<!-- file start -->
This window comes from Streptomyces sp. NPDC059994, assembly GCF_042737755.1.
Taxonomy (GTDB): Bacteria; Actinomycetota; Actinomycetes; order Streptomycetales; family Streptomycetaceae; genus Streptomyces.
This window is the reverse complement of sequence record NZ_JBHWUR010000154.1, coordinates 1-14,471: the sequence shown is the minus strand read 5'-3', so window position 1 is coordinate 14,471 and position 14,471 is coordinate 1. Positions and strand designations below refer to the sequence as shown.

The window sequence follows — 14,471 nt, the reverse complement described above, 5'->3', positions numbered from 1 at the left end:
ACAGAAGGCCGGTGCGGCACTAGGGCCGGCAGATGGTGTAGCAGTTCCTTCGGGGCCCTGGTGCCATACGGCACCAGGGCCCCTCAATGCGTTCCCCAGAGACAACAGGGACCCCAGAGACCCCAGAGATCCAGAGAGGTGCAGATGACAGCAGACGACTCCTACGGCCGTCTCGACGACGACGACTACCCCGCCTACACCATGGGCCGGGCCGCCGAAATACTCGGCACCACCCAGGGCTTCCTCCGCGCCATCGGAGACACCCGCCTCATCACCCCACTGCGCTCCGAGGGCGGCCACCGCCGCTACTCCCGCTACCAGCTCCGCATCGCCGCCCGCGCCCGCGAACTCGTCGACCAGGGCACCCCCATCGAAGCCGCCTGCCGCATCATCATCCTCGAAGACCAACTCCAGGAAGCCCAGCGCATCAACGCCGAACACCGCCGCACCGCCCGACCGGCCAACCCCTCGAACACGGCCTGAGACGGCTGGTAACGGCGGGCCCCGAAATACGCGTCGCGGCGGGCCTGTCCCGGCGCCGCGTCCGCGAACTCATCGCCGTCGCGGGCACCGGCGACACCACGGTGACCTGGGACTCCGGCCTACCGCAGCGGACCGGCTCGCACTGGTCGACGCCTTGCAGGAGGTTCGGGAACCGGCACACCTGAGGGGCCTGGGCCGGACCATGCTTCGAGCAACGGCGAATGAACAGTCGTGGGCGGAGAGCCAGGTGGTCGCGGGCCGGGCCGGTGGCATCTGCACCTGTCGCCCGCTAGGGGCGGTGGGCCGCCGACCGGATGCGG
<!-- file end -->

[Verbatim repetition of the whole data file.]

This window comes from Streptomyces sp. NPDC059994, assembly GCF_042737755.1.
Taxonomy (GTDB): Bacteria; Actinomycetota; Actinomycetes; order Streptomycetales; family Streptomycetaceae; genus Streptomyces.
This window is the reverse complement of sequence record NZ_JBHWUR010000154.1, coordinates 1-14,471: the sequence shown is the minus strand read 5'-3', so window position 1 is coordinate 14,471 and position 14,471 is coordinate 1. Positions and strand designations below refer to the sequence as shown.

The window sequence follows — 14,471 nt, the reverse complement described above, 5'->3', positions numbered from 1 at the left end:
ACAGAAGGCCGGTGCGGCACTAGGGCCGGCAGATGGTGTAGCAGTTCCTTCGGGGCCCTGGTGCCATACGGCACCAGGGCCCCTCAATGCGTTCCCCAGAGACAACAGGGACCCCAGAGACCCCAGAGATCCAGAGAGGTGCAGATGACAGCAGACGACTCCTACGGCCGTCTCGACGACGACGACTACCCCGCCTACACCATGGGCCGGGCCGCCGAAATACTCGGCACCACCCAGGGCTTCCTCCGCGCCATCGGAGACACCCGCCTCATCACCCCACTGCGCTCCGAGGGCGGCCACCGCCGCTACTCCCGCTACCAGCTCCGCATCGCCGCCCGCGCCCGCGAACTCGTCGACCAGGGCACCCCCATCGAAGCCGCCTGCCGCATCATCATCCTCGAAGACCAACTCCAGGAAGCCCAGCGCATCAACGCCGAACACCGCCGCACCGCCCGACCGGCCAACCCCTCGAACACGGCCTGAGACGGCTGGTAACGGCGGGCCCCGAAATACGCGTCGCGGCGGGCCTGTCCCGGCGCCGCGTCCGCGAACTCATCGCCGTCGCGGGCACCGGCGACACCACGGTGACCTGGGACTCCGGCCTACCGCAGCGGACCGGCTCGCACTGGTCGACGCCTTGCAGGAGGTTCGGGAACCGGCACACCTGAGGGGCCTGGGCCGGACCATGCTTCGAGCAACGGCGAATGAACAGTCGTGGGCGGAGAGCCAGGTGGTCGCGGGCCGGGCCGGTGGCATCTGCACCTGTCGCCCGCTAGGGGCGGTGGGCCGCCGACCGGATGCGG